Air India's premium economy: How's the experience on a long haul flight

I've been on all of AI's 777-200LRs and a few 300ERs as well. Despite being older in age, the ex-Delta 200LRs appeared much much better maintained.

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The check-in experience on my return leg onboard AI180 was uneventful. It worked in my favour that I had pre-booked my seat. The queue was indeed long but not as long as the one I saw in SFO that was managing two flights worth of bags in one go. So I went over to my usual priority baggage drop counter and then a long wait ensued.


It is typically common sight at Air India check-in counters where a mobile phone-wielding powerful manager is constantly chirping on the phone while making their gate agents hit some buttons and navigate to some unknown hidden screens on their terminals. While I am not privy to understanding what they want to be done, these babu time managers are forgetting the fact that one check-in agent is at his mercy and not at his job of getting customers checked in. It wasn't my first time experiencing this but there is a serious relook required at the hierarchical nature of these organizations. I once experienced an ultra-long wait at the check-in counter when I was connecting from international to domestic while the agent continued to take instructions from a manager trying to get his work done through.

At this time, the agent took a good amount of our time and finally after a 15-minute delay the two check-in counters turned to three and the check-in process started to gather pace. Another observation is that typically AI customers fly very very heavily. Think all baggage limits exhausted and all numbers exceeded in most times. While the check-in agents are very liberal in their approach for +/- 2-3 kgs, sometimes this holds on the queue for a far longer than expected time. A good solution might be to bring in a weighing agent that tags bags with Red or Green stickers to direct adhering passengers to the non-adhering ones so as to save time for people who go by the rules.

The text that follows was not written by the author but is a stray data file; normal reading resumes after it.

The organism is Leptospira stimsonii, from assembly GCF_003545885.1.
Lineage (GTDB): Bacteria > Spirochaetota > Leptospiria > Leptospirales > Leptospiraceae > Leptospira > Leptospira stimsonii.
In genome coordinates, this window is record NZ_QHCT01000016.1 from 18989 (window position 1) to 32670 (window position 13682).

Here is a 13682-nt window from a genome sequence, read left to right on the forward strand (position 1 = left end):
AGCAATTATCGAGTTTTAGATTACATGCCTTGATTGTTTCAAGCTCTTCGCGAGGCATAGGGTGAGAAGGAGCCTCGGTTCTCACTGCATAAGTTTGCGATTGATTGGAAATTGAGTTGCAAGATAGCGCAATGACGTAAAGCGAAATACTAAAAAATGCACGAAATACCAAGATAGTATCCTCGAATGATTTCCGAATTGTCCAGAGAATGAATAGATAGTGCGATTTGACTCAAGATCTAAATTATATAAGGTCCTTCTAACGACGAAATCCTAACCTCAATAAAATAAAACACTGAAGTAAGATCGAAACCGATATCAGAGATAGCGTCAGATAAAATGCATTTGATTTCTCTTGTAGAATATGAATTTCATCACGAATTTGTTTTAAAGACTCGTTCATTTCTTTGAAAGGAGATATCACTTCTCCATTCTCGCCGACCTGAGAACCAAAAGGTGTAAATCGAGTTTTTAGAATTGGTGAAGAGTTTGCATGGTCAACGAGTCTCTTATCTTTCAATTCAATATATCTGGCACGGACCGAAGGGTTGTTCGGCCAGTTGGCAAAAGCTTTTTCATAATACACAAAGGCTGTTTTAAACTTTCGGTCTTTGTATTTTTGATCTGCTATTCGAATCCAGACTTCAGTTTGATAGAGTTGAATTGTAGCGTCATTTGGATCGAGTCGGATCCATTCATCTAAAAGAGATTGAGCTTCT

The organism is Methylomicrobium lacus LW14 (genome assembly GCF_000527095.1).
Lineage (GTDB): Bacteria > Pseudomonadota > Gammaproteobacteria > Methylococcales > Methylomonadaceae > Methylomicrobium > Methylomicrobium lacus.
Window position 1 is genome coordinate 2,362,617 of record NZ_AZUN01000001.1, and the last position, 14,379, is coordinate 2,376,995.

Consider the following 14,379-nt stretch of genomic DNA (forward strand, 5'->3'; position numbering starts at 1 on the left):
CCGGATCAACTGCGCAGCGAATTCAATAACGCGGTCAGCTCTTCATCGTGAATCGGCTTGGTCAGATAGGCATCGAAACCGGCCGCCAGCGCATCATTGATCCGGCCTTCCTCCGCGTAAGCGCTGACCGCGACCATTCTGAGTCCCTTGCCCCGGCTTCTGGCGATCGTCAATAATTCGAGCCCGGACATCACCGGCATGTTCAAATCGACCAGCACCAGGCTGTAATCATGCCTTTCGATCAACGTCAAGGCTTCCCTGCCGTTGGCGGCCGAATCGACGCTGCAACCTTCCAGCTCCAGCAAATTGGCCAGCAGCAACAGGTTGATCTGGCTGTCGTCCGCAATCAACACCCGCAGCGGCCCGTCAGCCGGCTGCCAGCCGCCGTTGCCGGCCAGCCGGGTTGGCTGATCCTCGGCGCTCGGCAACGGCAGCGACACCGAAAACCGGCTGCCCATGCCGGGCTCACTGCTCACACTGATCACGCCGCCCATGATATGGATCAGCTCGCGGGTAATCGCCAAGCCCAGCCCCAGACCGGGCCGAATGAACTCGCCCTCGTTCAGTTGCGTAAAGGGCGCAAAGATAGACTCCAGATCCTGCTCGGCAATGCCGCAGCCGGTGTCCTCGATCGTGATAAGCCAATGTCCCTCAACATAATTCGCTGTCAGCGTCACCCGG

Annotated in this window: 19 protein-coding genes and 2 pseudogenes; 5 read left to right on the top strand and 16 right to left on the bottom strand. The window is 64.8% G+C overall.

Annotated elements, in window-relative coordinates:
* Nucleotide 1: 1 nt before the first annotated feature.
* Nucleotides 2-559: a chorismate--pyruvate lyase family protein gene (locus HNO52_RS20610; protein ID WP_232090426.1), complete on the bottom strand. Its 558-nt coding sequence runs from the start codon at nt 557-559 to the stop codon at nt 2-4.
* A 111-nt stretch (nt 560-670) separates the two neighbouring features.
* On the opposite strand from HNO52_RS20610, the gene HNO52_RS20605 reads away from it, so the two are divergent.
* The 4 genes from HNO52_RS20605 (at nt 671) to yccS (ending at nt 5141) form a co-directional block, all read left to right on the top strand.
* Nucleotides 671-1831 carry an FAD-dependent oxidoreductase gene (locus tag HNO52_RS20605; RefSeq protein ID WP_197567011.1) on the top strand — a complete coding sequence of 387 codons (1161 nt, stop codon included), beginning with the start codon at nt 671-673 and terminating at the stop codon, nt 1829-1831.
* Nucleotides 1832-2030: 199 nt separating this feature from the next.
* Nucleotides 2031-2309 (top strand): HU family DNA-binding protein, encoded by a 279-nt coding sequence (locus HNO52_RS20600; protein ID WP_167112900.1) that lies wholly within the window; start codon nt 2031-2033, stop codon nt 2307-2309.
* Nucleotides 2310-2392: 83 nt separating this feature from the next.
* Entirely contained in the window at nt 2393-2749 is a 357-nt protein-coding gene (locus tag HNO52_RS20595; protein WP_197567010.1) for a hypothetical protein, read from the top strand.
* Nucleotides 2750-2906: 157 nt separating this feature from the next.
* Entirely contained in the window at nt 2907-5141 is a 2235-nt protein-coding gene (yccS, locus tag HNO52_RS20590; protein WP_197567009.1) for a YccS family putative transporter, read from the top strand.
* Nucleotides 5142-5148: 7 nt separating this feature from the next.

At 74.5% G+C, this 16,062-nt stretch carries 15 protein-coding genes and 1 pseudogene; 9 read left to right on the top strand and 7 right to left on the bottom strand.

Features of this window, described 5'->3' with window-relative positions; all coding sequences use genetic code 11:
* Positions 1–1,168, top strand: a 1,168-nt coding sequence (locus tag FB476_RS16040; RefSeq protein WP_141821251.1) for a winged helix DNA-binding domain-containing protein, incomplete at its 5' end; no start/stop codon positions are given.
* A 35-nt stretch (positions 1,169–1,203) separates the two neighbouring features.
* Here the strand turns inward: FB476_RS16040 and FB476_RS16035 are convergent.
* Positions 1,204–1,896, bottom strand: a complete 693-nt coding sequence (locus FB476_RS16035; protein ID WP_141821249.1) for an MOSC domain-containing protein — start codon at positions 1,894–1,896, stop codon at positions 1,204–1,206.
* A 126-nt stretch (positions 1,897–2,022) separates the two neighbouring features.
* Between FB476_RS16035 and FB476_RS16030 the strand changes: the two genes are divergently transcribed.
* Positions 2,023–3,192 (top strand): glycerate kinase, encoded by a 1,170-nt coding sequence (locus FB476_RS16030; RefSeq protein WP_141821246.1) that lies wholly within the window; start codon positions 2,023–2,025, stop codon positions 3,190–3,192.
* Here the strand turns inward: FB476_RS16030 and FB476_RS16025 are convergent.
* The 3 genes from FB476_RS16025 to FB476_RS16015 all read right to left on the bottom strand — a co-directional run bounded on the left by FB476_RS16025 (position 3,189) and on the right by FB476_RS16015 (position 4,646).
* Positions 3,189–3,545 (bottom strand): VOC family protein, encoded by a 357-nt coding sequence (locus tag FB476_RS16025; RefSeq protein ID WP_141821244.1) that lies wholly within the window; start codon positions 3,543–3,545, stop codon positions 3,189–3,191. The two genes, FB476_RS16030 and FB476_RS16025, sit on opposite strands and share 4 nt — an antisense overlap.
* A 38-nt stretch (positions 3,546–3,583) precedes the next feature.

Thankfully my check-in agent was efficient and besides having a small minute or two long struggle to procure priority tags, I was out of the counter in under 4 minutes. Good work!

Security and immigration were swift at BOM and I was quickly heading to find my way to Adani's East wing lounge. This one is hidden on the far left of the terminal as you get into the central part of the terminal. The way to find the lounge is to follow signs for Mcdonald's. Note that this lounge is different from the West wing lounge reserved for First and Business class passengers.

The lounge offers brilliant views of the airside as you grab a snack or a wholesome bite from hot meals served from their buffet sections. Quickly managed to finish a beverage and meal as I walked down to the gate to be greeted by a full boarding area.

Got this shot of the same aircraft that got me to BOM flying out as AI179 in its service to San Francisco. Boarding started on time and owing to TSA regulations, a secondary baggage screening and passenger check is carried out here: